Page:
“We knew our panelists would be thoughtful and would not always agree, which is exactly what should happen at a university,” Romans said. “Critical engagement is what moves us forward, and we were sure that the visit team would welcome that.”

The reaccreditation team was chaired by Stanford University Provost Persis Drell and included New York University Senior Vice President Lisa Coleman; Earl Lewis, University of Michigan distinguished professor and former provost at Emory University; Dean Robert Jacobsen of the University of California, Berkeley; and Indiana University researcher Jillian Kinzie, who served as assistant chair.

The report cited “significant growth and dramatic change” at USC over the past decade. The report repeatedly credited the university’s Culture Journey for strengthening values across the institution and noted the university community’s commitment to continuing that work.

Reshaping of university culture cited in USC accreditation

The university began its journey to strengthen university culture last year as part of a commitment to change announced in 2018 amid unprecedented and well-publicized ethical and legal issues.

The initiative complements a series of seminal changes that began when Folt was named the university’s president in 2019. Folt acted quickly to address critical challenges and committed to increase diversity, affordability, sustainability, research and community partnerships. Those partnerships, including longstanding relationships and emerging opportunities, were acclaimed by the commission.

A values poll conducted in the fall of 2019 drew participation from 20,000 students, faculty and staff. Together those groups created a new vision for change and identified key shared values of excellence, integrity, accountability, diversity, well-being and open communication. The infusion of those shared values in day-to-day interactions was singled out for commendation in the commission’s report.

After results were announced, a series of conversations about university culture included town hall meetings and discussions last year. The ongoing Culture Journey is shaping the student experience, curriculum and systems.

Foundational changemakers include Felicia Washington, USC’s first senior vice president of human resources, and Christopher Manning, inaugural chief inclusion and diversity officer.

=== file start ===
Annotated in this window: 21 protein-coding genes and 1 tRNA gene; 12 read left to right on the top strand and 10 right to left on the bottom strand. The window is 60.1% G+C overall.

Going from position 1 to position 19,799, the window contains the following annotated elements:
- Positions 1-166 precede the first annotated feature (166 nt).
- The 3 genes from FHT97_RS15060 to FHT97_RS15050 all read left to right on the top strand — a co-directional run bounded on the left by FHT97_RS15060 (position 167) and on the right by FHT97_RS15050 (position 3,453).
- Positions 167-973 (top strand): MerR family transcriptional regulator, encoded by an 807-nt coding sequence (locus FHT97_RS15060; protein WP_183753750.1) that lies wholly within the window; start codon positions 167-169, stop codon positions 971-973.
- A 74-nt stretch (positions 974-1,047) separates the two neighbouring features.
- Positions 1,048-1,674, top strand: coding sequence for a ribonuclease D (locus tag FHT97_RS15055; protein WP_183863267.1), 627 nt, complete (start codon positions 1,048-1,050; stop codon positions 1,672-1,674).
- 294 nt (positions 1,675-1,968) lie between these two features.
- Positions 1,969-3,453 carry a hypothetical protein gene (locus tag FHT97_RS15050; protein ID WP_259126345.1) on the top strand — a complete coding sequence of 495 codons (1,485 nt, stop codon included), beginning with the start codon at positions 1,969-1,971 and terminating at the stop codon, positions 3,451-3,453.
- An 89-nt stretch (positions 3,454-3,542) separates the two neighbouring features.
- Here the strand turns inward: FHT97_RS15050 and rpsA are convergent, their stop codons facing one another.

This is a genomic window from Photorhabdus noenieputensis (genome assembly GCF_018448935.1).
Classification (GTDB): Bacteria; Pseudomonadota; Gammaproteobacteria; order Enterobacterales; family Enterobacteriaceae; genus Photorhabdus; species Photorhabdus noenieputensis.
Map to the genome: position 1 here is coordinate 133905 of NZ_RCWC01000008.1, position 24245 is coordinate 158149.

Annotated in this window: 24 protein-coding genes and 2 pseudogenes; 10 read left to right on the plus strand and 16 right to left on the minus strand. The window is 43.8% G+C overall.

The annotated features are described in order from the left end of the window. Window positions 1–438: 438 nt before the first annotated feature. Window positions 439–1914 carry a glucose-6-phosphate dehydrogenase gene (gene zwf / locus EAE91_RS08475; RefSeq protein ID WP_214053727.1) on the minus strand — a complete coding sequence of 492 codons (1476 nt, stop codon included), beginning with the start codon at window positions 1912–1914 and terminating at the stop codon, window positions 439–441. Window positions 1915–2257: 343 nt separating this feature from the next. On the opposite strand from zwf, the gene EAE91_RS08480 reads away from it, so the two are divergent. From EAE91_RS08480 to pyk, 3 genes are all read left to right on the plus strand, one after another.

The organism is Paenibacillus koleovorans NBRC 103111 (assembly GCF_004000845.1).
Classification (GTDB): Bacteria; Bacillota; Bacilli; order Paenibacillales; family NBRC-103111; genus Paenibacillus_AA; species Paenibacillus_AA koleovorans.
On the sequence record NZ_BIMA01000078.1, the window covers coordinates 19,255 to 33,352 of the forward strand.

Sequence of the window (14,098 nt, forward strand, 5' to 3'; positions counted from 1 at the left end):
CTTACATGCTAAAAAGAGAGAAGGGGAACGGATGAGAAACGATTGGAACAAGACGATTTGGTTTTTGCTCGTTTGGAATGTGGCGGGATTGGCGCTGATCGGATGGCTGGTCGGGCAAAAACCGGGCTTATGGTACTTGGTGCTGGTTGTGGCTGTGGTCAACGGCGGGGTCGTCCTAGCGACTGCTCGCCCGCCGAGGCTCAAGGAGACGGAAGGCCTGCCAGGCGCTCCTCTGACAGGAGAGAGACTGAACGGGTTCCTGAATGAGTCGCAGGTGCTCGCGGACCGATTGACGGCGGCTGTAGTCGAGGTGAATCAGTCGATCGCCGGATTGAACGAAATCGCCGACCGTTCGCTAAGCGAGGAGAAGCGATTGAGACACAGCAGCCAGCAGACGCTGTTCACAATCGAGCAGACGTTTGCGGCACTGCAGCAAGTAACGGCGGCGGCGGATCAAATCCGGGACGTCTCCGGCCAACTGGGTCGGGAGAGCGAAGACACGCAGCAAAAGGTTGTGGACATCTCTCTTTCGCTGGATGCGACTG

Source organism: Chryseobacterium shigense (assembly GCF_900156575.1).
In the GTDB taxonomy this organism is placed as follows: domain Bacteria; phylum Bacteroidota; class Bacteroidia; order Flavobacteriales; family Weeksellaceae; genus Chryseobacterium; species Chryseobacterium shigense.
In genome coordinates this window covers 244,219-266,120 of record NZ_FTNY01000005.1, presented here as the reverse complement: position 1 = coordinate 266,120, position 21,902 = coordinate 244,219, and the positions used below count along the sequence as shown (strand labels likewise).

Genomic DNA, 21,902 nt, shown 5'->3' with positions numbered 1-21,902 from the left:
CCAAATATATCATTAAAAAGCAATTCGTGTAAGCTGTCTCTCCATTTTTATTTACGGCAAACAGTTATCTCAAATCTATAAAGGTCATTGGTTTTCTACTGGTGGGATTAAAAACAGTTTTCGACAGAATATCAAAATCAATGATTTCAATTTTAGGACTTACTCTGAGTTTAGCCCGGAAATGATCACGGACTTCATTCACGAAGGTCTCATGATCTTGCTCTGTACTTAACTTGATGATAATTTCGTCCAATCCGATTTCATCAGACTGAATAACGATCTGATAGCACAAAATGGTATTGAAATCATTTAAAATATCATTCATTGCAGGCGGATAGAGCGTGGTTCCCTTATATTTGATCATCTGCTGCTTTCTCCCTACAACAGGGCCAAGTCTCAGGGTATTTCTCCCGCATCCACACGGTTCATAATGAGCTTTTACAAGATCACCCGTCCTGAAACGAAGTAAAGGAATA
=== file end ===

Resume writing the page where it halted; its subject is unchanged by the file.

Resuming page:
Stronger reporting procedures, a restructuring of the Board of Trustees designed to ensure greater oversight, and fundamental changes to the student health system were noted in the visit team’s report.

The appointments of Stacy Giwa as vice president of ethics and compliance, Mike Bohn as director of athletics, Winston Crisp as vice president for student affairs, Steven Shapiro as first USC senior vice president for health affairs as well as the creation of the Office of the Ombuds and the Office for Equity, Equal Opportunity and Title IX, all fueled momentum toward a new and diverse university culture that received high marks.

Inclusivity in real terms for the college-bound

Affordability, a university pillar highlighted in the reaccreditation report, received a significant boost in 2020 when Folt launched an initiative to expand accessibility for middle- and low-income students. The initiative made tuition free for students whose families earn $80,000 or less annually and applies to first-year students who enrolled in the fall of 2020. Future first-year students will also benefit.

Last fall’s freshman class included more first-generation students than ever before, a group better served by the establishment of the First Generation Plus Success Center, a service center that also supports undocumented, transfer and former foster youth students.

USC accreditation notes university size is a strength and a challenge

The reaccreditation process includes follow-up and assessment of progress. It helped identify faculty concerns about transparency, uncertainty and the “change fatigue” that set in after a time of rapid transformation. Recommendations include targeted outreach to faculty who have expressed concerns and a clear definition of roles and responsibilities in shared governance.

The report also recommended the university develop technology systems to support advisement and inclusion and to keep students graduating on time.

The report called USC’s size and complexity both a strength and a challenge, a view addressed more widely by Folt in her State of the University address in April:

“Clearly, we have the talent, the location, the bandwidth, and the resources to make a unique mark on the world.”

BY Ron Mackovich